And, oh, did it ever pan out. Halladay, 19--6 through the season's final weekend, and Lee, 16--8, right in the thick of the Cy Young race until the final two weeks, when the Phillies—having secured the NL East—downshifted, began resting tired and nicked-up players and went on an eight-game losing streak. Their starting staff's 2.87 ERA was the best rotation ERA in the majors in the last 26 years. Their pitchers overall recorded the most strikeouts in team history and the best team ERA since 1917. Lee's six shutouts were three times the total of the next-closest pitcher in the league, and he was one out away from two more. Even during the two months when he struggled, no big-money free agent in history has played under less pressure, or been bubble-wrapped in more love, than Cliff Lee, 2011. But could a man who'd never known hell here grasp that this was heaven?

He glances left, to the senior citizens center at Broad and Lombard. The old-timers on the brick porch are describing kingdom come.

Earl Woods, 76: "I just sit here watchin' red go by. Top-to-bottom red."

Missouri Grier, gold bangles dripping from her ears, 91: "Unbelievable. All of 'em are my favorites. Ain't fair to pick one. To pick one creates animosity."

Marty Krasner, 77: "We want more excitement in the next parade that comes by here. I want Mummers in costumes. String bands. High school bands. Dancing girls. Throw in a couple of cheerleaders. And liquor."

Missouri: "As long as you drink the liquor and the liquor doesn't drink you."

Marty: "I just hope they win. Oh, I don't want to see them lose."

Missouri: "Then close your eyes."

Whoa. Cliff guns it. Leaves behind the potted plants and Rembrandt banners and artsy halls and playhouses on that highfalutin patch of Broad. Then South Street, Bainbridge, Fitzwater, Catharine, Christian, Carpenter ... gone in one black whoosh. It's impossible: Nobody in this much haste can know he's already there, in heaven. Not the college kid fishtailing down I-20 at 85 mph through an Alabama snowstorm in his mom's minivan as his panicking buddies shrieked, "Cliff, slow down!" Not the dad moving everyone else's tokens to speed up Candy Land. Not the guy who once copped a ride on an F-16 to prove to himself that he could handle Mach 2 without passing out or throwing up, or the first Phillie to race on and off the field every half-inning. Nice try, Pythagoras. The shortest distance between two points is Cliff Lee.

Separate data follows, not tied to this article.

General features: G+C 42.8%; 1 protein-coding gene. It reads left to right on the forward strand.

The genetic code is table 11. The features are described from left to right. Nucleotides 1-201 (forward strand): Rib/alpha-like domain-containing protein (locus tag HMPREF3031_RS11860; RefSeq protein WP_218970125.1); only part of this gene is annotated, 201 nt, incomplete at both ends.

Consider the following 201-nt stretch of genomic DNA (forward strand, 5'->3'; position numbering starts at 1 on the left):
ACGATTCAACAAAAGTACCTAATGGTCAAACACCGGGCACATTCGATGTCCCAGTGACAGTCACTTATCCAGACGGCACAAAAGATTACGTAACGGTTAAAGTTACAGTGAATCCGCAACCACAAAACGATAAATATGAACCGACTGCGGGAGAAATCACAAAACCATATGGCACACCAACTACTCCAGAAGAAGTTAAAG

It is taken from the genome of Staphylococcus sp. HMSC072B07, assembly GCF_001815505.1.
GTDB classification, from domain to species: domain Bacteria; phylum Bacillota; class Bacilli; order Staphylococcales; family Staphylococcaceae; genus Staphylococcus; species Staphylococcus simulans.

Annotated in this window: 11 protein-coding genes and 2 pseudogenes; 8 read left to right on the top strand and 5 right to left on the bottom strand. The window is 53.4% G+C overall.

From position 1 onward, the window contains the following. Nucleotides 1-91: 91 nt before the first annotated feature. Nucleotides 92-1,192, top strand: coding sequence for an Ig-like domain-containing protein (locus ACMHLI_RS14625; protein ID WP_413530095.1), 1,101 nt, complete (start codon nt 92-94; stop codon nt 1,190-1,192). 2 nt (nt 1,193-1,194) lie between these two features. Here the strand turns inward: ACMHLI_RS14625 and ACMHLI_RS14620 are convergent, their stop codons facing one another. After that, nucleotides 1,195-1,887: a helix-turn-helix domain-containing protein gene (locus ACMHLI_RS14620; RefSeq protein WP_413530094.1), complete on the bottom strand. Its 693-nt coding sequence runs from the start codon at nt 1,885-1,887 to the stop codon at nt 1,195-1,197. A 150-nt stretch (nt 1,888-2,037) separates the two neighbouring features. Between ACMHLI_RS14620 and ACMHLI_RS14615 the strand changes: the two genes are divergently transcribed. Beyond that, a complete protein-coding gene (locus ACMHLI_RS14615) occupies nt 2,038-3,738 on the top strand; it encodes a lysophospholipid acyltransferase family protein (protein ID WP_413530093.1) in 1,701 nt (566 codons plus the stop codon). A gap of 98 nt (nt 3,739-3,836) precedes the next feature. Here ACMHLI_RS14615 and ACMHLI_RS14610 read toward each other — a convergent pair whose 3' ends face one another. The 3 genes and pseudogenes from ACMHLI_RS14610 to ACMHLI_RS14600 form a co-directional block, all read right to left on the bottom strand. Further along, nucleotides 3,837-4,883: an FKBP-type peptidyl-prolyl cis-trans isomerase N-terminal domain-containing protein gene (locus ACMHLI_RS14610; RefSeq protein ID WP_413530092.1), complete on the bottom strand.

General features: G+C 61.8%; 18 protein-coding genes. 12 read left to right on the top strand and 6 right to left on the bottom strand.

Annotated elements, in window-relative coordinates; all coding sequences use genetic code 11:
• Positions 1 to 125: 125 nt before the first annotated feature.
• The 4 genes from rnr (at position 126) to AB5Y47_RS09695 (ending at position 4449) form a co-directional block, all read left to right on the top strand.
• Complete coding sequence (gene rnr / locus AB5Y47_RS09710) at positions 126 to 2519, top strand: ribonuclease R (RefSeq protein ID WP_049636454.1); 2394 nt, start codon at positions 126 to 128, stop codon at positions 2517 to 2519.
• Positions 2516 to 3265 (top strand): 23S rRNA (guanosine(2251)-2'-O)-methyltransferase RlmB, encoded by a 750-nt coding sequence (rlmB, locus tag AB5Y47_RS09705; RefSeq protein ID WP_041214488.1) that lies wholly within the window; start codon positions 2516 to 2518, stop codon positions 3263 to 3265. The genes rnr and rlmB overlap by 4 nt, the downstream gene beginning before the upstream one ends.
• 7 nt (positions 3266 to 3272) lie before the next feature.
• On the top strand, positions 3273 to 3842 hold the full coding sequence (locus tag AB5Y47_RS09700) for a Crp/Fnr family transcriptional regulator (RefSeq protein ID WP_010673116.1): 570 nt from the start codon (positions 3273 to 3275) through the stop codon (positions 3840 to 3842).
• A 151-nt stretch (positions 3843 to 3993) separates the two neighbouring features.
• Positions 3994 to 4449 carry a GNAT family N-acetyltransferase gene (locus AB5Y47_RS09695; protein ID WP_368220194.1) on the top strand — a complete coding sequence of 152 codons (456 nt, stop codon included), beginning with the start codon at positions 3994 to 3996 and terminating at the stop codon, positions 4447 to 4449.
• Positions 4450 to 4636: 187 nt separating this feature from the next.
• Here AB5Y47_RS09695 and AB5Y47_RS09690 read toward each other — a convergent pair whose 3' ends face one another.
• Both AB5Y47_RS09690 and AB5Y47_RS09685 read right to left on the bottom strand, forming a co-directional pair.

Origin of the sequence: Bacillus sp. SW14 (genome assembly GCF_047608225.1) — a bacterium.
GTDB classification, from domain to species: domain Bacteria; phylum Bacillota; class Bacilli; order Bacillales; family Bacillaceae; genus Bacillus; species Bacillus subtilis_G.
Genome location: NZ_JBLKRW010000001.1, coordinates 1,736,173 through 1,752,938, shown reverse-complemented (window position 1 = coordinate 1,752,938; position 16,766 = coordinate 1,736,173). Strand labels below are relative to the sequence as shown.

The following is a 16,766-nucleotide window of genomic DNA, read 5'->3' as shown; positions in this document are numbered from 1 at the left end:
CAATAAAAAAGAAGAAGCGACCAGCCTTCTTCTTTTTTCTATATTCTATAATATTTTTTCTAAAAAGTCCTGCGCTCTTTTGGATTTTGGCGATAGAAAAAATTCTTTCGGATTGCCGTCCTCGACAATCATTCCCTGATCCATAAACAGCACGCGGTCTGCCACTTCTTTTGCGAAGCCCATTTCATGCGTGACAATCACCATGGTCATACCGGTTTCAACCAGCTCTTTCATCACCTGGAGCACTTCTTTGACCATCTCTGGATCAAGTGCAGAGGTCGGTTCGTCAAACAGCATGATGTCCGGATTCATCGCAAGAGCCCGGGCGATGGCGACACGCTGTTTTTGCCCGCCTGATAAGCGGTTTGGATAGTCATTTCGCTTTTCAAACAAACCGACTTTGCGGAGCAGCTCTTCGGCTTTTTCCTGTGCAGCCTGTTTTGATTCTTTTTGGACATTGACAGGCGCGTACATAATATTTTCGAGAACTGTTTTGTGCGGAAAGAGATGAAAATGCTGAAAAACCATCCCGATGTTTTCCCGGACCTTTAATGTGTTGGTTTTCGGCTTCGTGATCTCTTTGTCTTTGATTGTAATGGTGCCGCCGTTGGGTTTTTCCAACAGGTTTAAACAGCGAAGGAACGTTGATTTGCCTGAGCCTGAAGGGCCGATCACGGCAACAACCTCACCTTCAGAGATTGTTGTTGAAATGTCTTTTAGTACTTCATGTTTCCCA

Thank goodness. A red light at Washington Avenue. Look right, Cliff: a vast vacant lot, a calamity of cracked concrete and weeds. No, don't look right—look left: Oh, God, exact same thing! Yep. This is what heaven looks like.

Keep looking east on Washington, to where all those Laotian supermarkets and Vietnamese cellphone joints and Cambodian hair salons and Buddhist apothecaries suddenly burst out. It's a neighborhood swarming with Asian immigrants over 50 who'll bet like crazy on the Fightin' Phils, says Vietnamese printer Hoang Tho, even though they haven't the faintest clue who Cliff Lee is ... and their kids, who can rattle off Cliff Lee's brain-blowing June and August stats—10--0 aggregate with an ERA of less than half a run. There's Vinh Su, a 24-year-old wearing a soul patch, a diamond earring and one of his six Phillies hats, a Chinese-American kid delivering pizza made by Mexicans in a joint owned by an Italian, who'll spend all evening bolting out of his blue Toyota with the Phils game blaring from the radio, running pepperoni-and-cheeses up row-house steps and staring over the shoulders of poor saps digging in their pockets for a 20 so he can see how Cole's pitching Chipper Jones on the living-room TV, then bolting back to his car to catch Cole corkscrewing Brian McCann. Vinh's a Cole Guy. "Cole's underrated, and he's from our system," he says.